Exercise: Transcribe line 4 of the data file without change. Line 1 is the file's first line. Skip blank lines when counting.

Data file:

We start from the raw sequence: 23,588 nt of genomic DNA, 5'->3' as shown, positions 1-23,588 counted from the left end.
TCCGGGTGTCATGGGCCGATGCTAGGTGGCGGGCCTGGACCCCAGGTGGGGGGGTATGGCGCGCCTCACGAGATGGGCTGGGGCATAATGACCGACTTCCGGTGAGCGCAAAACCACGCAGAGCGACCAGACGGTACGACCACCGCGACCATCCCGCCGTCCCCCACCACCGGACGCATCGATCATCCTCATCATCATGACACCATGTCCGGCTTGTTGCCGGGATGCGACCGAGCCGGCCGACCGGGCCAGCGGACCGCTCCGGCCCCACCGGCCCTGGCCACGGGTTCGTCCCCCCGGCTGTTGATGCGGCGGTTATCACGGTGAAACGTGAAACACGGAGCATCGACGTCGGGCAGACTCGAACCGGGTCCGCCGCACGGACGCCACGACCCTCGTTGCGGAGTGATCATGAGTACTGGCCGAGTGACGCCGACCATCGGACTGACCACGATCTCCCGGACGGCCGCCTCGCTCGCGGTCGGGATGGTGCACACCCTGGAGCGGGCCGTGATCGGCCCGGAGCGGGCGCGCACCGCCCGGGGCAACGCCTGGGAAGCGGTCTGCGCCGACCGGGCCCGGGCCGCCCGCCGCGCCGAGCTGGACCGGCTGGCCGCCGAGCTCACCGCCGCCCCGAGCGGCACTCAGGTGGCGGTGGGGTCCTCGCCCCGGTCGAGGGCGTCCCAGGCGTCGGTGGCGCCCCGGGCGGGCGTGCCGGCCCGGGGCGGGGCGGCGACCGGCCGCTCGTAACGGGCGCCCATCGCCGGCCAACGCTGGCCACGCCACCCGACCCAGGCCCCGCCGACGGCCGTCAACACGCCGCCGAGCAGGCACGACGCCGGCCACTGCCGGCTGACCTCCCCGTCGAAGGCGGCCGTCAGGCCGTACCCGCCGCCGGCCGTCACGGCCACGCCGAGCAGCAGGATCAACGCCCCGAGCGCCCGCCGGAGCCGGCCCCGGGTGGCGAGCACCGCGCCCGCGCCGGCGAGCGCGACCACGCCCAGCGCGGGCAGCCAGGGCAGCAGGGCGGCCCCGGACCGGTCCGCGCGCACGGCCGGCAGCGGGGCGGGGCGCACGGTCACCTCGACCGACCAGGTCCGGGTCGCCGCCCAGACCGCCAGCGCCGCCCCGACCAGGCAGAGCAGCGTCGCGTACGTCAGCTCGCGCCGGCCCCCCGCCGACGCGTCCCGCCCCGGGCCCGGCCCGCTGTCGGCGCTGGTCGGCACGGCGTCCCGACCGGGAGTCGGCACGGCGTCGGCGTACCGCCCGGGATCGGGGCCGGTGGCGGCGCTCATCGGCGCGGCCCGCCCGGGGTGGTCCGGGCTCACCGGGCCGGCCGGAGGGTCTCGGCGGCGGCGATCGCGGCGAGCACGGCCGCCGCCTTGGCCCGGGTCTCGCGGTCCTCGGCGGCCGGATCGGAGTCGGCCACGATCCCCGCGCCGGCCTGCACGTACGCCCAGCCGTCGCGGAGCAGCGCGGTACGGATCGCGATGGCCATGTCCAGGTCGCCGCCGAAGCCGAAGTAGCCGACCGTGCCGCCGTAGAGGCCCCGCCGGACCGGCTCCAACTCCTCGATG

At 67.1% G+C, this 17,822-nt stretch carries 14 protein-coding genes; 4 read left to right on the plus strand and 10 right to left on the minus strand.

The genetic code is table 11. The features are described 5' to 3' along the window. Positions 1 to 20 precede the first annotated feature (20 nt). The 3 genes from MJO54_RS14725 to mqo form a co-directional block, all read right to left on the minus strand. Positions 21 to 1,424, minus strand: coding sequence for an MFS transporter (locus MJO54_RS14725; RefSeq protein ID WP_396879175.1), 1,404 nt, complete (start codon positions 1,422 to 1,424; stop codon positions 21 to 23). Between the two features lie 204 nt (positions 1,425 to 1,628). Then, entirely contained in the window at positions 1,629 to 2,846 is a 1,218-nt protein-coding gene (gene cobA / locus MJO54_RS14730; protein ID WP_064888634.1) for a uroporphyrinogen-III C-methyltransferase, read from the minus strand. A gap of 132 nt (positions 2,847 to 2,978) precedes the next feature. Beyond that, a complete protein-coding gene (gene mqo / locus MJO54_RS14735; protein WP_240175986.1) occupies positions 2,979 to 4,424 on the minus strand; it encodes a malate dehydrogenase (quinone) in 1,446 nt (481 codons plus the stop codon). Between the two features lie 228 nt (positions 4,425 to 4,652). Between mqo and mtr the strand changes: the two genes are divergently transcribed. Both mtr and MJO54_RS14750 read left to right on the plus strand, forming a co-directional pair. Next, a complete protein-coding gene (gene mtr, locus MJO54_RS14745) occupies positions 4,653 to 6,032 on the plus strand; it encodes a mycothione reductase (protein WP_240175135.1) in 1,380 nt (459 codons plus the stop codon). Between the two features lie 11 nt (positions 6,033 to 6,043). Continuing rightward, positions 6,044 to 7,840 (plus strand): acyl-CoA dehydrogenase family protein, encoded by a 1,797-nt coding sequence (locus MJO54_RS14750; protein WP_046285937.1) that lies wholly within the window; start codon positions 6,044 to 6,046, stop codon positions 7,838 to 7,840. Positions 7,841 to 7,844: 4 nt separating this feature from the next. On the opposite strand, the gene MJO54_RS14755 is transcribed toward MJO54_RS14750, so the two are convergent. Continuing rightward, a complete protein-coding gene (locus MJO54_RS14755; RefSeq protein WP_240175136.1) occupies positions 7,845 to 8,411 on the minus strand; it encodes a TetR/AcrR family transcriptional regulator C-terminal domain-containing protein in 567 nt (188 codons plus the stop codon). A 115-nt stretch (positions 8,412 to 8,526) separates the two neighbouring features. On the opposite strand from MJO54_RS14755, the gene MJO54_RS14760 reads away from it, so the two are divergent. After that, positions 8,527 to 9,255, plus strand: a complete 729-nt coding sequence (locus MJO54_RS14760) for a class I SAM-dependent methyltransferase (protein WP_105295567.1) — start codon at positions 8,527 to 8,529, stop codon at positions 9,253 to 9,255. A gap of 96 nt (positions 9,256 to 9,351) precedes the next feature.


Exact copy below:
The genetic code is table 11. The features are described 5' to 3' along the window. Positions 1 to 20 precede the first annotated feature (20 nt). The 3 genes from MJO54_RS14725 to mqo form a co-directional block, all read right to left on the minus strand. Positions 21 to 1,424, minus strand: coding sequence for an MFS transporter (locus MJO54_RS14725; RefSeq protein ID WP_396879175.1), 1,404 nt, complete (start codon positions 1,422 to 1,424; stop codon positions 21 to 23). Between the two features lie 204 nt (positions 1,425 to 1,628). Then, entirely contained in the window at positions 1,629 to 2,846 is a 1,218-nt protein-coding gene (gene cobA / locus MJO54_RS14730; protein ID WP_064888634.1) for a uroporphyrinogen-III C-methyltransferase, read from the minus strand. A gap of 132 nt (positions 2,847 to 2,978) precedes the next feature. Beyond that, a complete protein-coding gene (gene mqo / locus MJO54_RS14735; protein WP_240175986.1) occupies positions 2,979 to 4,424 on the minus strand; it encodes a malate dehydrogenase (quinone) in 1,446 nt (481 codons plus the stop codon). Between the two features lie 228 nt (positions 4,425 to 4,652). Between mqo and mtr the strand changes: the two genes are divergently transcribed. Both mtr and MJO54_RS14750 read left to right on the plus strand, forming a co-directional pair. Next, a complete protein-coding gene (gene mtr, locus MJO54_RS14745) occupies positions 4,653 to 6,032 on the plus strand; it encodes a mycothione reductase (protein WP_240175135.1) in 1,380 nt (459 codons plus the stop codon). Between the two features lie 11 nt (positions 6,033 to 6,043). Continuing rightward, positions 6,044 to 7,840 (plus strand): acyl-CoA dehydrogenase family protein, encoded by a 1,797-nt coding sequence (locus MJO54_RS14750; protein WP_046285937.1) that lies wholly within the window; start codon positions 6,044 to 6,046, stop codon positions 7,838 to 7,840. Positions 7,841 to 7,844: 4 nt separating this feature from the next. On the opposite strand, the gene MJO54_RS14755 is transcribed toward MJO54_RS14750, so the two are convergent. Continuing rightward, a complete protein-coding gene (locus MJO54_RS14755; RefSeq protein WP_240175136.1) occupies positions 7,845 to 8,411 on the minus strand; it encodes a TetR/AcrR family transcriptional regulator C-terminal domain-containing protein in 567 nt (188 codons plus the stop codon). A 115-nt stretch (positions 8,412 to 8,526) separates the two neighbouring features. On the opposite strand from MJO54_RS14755, the gene MJO54_RS14760 reads away from it, so the two are divergent. After that, positions 8,527 to 9,255, plus strand: a complete 729-nt coding sequence (locus MJO54_RS14760) for a class I SAM-dependent methyltransferase (protein WP_105295567.1) — start codon at positions 8,527 to 8,529, stop codon at positions 9,253 to 9,255. A gap of 96 nt (positions 9,256 to 9,351) precedes the next feature.